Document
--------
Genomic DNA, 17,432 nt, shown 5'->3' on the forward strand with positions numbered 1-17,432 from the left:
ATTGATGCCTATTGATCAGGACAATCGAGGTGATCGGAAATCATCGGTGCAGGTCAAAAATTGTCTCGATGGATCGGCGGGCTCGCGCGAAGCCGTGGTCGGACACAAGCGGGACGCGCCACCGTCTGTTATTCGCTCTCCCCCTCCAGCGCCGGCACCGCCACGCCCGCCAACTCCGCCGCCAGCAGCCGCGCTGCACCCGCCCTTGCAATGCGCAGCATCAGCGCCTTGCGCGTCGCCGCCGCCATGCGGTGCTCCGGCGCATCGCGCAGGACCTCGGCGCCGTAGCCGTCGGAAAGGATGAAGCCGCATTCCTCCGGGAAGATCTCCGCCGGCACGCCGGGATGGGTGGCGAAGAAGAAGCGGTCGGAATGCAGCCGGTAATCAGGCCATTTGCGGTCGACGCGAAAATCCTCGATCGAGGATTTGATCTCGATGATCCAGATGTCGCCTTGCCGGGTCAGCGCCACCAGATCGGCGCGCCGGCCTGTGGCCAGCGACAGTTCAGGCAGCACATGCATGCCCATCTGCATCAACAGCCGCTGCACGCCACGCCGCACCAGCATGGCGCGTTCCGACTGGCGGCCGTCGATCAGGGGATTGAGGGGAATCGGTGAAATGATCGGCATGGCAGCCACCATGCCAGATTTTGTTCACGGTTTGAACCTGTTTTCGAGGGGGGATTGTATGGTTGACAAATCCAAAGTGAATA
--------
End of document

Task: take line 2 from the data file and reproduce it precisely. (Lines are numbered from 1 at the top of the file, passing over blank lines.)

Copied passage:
ATTGATGCCTATTGATCAGGACAATCGAGGTGATCGGAAATCATCGGTGCAGGTCAAAAATTGTCTCGATGGATCGGCGGGCTCGCGCGAAGCCGTGGTCGGACACAAGCGGGACGCGCCACCGTCTGTTATTCGCTCTCCCCCTCCAGCGCCGGCACCGCCACGCCCGCCAACTCCGCCGCCAGCAGCCGCGCTGCACCCGCCCTTGCAATGCGCAGCATCAGCGCCTTGCGCGTCGCCGCCGCCATGCGGTGCTCCGGCGCATCGCGCAGGACCTCGGCGCCGTAGCCGTCGGAAAGGATGAAGCCGCATTCCTCCGGGAAGATCTCCGCCGGCACGCCGGGATGGGTGGCGAAGAAGAAGCGGTCGGAATGCAGCCGGTAATCAGGCCATTTGCGGTCGACGCGAAAATCCTCGATCGAGGATTTGATCTCGATGATCCAGATGTCGCCTTGCCGGGTCAGCGCCACCAGATCGGCGCGCCGGCCTGTGGCCAGCGACAGTTCAGGCAGCACATGCATGCCCATCTGCATCAACAGCCGCTGCACGCCACGCCGCACCAGCATGGCGCGTTCCGACTGGCGGCCGTCGATCAGGGGATTGAGGGGAATCGGTGAAATGATCGGCATGGCAGCCACCATGCCAGATTTTGTTCACGGTTTGAACCTGTTTTCGAGGGGGGATTGTATGGTTGACAAATCCAAAGTGAATA